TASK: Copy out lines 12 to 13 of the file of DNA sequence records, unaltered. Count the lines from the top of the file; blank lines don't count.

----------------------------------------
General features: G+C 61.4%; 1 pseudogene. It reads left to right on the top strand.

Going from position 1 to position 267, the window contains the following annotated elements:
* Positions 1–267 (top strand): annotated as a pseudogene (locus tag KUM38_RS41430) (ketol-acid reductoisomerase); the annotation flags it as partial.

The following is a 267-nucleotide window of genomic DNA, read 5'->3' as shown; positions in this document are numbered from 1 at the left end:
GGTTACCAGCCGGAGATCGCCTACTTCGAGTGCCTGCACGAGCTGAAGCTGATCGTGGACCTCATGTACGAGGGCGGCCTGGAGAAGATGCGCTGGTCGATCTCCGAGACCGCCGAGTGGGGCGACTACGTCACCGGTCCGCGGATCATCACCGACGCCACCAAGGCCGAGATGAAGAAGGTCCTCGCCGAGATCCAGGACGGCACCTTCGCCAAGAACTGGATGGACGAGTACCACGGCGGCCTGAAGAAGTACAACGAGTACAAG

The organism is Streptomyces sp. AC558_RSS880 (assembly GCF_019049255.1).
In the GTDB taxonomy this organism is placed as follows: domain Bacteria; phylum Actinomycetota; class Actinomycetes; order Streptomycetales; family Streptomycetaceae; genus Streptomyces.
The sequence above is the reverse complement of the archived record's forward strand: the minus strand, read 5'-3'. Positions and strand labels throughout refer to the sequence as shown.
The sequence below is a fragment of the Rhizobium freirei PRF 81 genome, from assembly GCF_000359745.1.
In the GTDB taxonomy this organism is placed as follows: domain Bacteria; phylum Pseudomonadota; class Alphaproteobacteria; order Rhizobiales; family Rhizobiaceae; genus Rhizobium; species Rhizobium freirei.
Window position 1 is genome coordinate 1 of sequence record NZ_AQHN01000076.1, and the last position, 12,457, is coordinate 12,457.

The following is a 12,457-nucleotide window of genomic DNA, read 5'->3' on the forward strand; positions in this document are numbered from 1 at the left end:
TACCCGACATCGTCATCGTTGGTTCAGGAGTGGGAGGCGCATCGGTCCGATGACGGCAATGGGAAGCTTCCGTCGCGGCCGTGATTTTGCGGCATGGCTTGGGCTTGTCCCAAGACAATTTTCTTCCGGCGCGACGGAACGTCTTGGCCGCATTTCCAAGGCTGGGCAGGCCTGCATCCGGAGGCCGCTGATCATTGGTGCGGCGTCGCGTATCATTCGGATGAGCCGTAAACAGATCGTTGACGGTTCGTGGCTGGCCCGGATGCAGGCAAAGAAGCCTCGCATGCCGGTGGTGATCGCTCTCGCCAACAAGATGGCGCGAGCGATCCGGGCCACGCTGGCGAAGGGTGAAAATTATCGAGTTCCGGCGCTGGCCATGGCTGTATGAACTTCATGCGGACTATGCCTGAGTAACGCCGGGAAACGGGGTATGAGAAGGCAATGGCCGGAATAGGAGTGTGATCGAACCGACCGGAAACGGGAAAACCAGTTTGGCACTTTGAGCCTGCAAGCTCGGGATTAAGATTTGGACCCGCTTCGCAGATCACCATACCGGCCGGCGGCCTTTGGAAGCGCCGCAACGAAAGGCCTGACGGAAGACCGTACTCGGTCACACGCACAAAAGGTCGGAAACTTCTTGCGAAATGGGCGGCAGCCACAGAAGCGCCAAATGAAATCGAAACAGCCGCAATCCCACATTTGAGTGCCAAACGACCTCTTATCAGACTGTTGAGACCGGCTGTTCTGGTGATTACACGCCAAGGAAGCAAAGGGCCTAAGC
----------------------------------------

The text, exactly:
The following is a 12,457-nucleotide window of genomic DNA, read 5'->3' on the forward strand; positions in this document are numbered from 1 at the left end:
TACCCGACATCGTCATCGTTGGTTCAGGAGTGGGAGGCGCATCGGTCCGATGACGGCAATGGGAAGCTTCCGTCGCGGCCGTGATTTTGCGGCATGGCTTGGGCTTGTCCCAAGACAATTTTCTTCCGGCGCGACGGAACGTCTTGGCCGCATTTCCAAGGCTGGGCAGGCCTGCATCCGGAGGCCGCTGATCATTGGTGCGGCGTCGCGTATCATTCGGATGAGCCGTAAACAGATCGTTGACGGTTCGTGGCTGGCCCGGATGCAGGCAAAGAAGCCTCGCATGCCGGTGGTGATCGCTCTCGCCAACAAGATGGCGCGAGCGATCCGGGCCACGCTGGCGAAGGGTGAAAATTATCGAGTTCCGGCGCTGGCCATGGCTGTATGAACTTCATGCGGACTATGCCTGAGTAACGCCGGGAAACGGGGTATGAGAAGGCAATGGCCGGAATAGGAGTGTGATCGAACCGACCGGAAACGGGAAAACCAGTTTGGCACTTTGAGCCTGCAAGCTCGGGATTAAGATTTGGACCCGCTTCGCAGATCACCATACCGGCCGGCGGCCTTTGGAAGCGCCGCAACGAAAGGCCTGACGGAAGACCGTACTCGGTCACACGCACAAAAGGTCGGAAACTTCTTGCGAAATGGGCGGCAGCCACAGAAGCGCCAAATGAAATCGAAACAGCCGCAATCCCACATTTGAGTGCCAAACGACCTCTTATCAGACTGTTGAGACCGGCTGTTCTGGTGATTACACGCCAAGGAAGCAAAGGGCCTAAGC